Take this class if you want a broad introduction to the technical topics in computer graphics, including modeling, rendering, and animation.
This course provides a broad introduction to the mathematical and programmatic foundations of computer graphics, including modeling, rendering (drawing), and animating three-dimensional scenes. Topics include digital image representation, two- and three-dimensional shape representations (e.g. parametric curves and surfaces, meshes, subdivision surfaces), geometrical transformations (e.g. rotations, scales, translations, and perspective projection), rigging and skinning, the rasterization pipeline, ray tracing, illumination and shading models, texturing, and light & visual perception.
Take this class (instead of, or in addition to 77/177) if you want to obtain a deep technical understanding of the physically based rendering techniques used to produce photorealistic images in animated films, visual effects, or architectural and product visualizations.
Students will learn how light behaves and interacts with objects in the real world and how to translate the underlying math and physics into practical algorithms for creating photorealistic images. The course will provide a detailed treatment of the industry-standard Monte Carlo methods for light transport simulation, such as path tracing, bidirectional path tracing, and photon mapping. Each major topic will also be accompanied by a programming assignment where students implement these algorithms within their own software framework to obtain practical experience.
Take this course if you want to learn the math and numerical algorithms needed to simulate the physics of motion, including soft- and rigid-body dynamics, fluid, cloth, and more.
This course introduces mathematical and algorithmic techniques to simulate, design, and make various physical systems, with applications to computer graphics, animation, robotics, and 3D printing. We will introduce classical numerical algorithms to simulate rigid body, soft body, fluid, and cloth, as well as control and optimization algorithms to design drones and 3D printable objects. The theoretical underpinnings are formed by multi-variable calculus, linear algebra, unconstrained and constrained optimizations, and introductory-level topics in continuum mechanics.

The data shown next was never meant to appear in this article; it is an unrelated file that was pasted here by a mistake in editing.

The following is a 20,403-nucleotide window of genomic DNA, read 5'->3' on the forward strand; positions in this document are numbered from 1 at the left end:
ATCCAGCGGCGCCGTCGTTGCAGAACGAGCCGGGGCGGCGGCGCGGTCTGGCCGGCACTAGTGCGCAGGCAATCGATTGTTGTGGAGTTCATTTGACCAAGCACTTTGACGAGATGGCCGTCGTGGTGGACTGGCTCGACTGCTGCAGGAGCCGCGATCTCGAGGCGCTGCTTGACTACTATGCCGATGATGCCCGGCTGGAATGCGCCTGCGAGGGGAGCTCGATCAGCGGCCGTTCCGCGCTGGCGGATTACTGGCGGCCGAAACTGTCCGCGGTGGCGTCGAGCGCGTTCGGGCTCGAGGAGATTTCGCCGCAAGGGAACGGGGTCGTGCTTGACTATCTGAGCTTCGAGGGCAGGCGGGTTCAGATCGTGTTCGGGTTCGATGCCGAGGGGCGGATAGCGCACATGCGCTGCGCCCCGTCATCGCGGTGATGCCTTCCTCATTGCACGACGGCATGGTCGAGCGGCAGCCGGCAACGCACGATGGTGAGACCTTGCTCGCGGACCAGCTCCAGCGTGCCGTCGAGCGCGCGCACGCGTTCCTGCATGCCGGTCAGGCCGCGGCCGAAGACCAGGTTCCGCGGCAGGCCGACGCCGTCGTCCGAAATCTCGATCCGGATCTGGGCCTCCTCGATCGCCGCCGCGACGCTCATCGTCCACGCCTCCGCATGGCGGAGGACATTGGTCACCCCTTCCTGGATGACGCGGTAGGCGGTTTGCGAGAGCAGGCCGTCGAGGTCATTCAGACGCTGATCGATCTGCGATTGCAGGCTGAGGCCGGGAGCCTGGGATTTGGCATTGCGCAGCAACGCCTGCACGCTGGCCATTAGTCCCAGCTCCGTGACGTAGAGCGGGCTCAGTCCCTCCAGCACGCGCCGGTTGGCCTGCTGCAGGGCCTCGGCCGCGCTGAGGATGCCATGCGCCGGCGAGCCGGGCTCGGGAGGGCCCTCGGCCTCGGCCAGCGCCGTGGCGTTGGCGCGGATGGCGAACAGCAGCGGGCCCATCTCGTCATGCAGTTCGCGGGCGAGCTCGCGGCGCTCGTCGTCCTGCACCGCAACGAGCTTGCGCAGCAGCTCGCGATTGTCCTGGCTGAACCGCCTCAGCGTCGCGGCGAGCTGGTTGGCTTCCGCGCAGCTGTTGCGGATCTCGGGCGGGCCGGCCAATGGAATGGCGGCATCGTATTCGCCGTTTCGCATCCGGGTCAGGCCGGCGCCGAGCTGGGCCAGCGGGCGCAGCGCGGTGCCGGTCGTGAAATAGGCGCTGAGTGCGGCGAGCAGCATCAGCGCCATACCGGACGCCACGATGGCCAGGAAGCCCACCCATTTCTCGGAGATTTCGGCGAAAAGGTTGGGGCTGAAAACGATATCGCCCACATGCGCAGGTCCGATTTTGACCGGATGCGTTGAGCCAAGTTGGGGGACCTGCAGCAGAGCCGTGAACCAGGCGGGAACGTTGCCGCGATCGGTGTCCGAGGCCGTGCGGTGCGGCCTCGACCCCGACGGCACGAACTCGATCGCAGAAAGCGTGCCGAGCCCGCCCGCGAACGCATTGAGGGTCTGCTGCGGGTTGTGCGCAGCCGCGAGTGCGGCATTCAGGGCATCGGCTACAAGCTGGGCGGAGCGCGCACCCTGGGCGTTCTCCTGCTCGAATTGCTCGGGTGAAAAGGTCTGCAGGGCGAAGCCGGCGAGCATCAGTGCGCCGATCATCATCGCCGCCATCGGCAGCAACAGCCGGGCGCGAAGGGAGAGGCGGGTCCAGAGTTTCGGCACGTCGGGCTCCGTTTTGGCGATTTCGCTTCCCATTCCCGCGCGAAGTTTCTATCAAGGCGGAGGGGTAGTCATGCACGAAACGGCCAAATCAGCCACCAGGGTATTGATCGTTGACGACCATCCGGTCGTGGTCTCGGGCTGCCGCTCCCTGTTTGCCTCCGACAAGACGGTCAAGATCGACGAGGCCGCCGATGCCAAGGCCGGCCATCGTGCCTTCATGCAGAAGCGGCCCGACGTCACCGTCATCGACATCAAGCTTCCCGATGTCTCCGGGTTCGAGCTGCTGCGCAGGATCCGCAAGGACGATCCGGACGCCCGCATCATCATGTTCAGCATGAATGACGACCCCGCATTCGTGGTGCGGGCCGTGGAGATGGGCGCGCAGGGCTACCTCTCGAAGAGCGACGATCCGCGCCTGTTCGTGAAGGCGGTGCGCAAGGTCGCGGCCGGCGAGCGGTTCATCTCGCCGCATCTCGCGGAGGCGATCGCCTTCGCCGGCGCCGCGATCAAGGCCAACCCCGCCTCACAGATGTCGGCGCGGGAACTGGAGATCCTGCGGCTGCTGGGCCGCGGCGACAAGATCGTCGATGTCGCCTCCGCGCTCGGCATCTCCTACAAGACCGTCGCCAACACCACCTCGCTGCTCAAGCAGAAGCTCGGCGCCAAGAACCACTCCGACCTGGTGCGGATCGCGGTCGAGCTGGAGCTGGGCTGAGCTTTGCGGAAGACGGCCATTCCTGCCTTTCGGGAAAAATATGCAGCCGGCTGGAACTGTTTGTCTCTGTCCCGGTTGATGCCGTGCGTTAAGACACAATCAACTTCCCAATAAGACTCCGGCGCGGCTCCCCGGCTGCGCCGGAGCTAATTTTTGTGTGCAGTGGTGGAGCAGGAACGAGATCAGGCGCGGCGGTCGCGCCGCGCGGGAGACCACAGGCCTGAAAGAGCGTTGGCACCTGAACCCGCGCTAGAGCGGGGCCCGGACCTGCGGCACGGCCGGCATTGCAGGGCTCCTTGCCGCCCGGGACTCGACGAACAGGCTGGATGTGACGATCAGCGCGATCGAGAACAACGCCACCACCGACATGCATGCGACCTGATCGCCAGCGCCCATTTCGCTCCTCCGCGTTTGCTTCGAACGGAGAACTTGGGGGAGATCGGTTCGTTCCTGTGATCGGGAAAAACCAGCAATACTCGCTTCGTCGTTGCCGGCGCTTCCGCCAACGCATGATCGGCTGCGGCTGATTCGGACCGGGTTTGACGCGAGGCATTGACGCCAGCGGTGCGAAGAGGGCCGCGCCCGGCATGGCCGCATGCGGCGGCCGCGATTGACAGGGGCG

Take this class if you want to learn how cameras form images, how we represent images digitally on a computer, and how to write algorithms that manipulate and process those images as done in popular tools like Photoshop and Lightroom.
Computational photography lies at the intersection of photography, computer vision, image processing, and computer graphics. At it’s essence, it is about leveraging the power of digital computation to overcome limitations of traditional photography. In this course, we will study the increasing computational aspects of digital photography, with an emphasis on software techniques.
In this advanced level seminar course, you’ll learn about 3D printing technology and fundamental computational tools for creating physical prototypes from geometric models. In reading group style, we will also explore the range of applications, such as furniture design, spinning toys, and sculpting. Paper selections will cover cutting-edge research from prominent Computer Graphics conferences including SIGGRAPH, UIST, and Eurographics. The coursework will culminate in a final project. In small teams, projects will be a focused study, involving a computational component and physical prototyping of the final results.
CS77 Computer Graphics recommended but not required.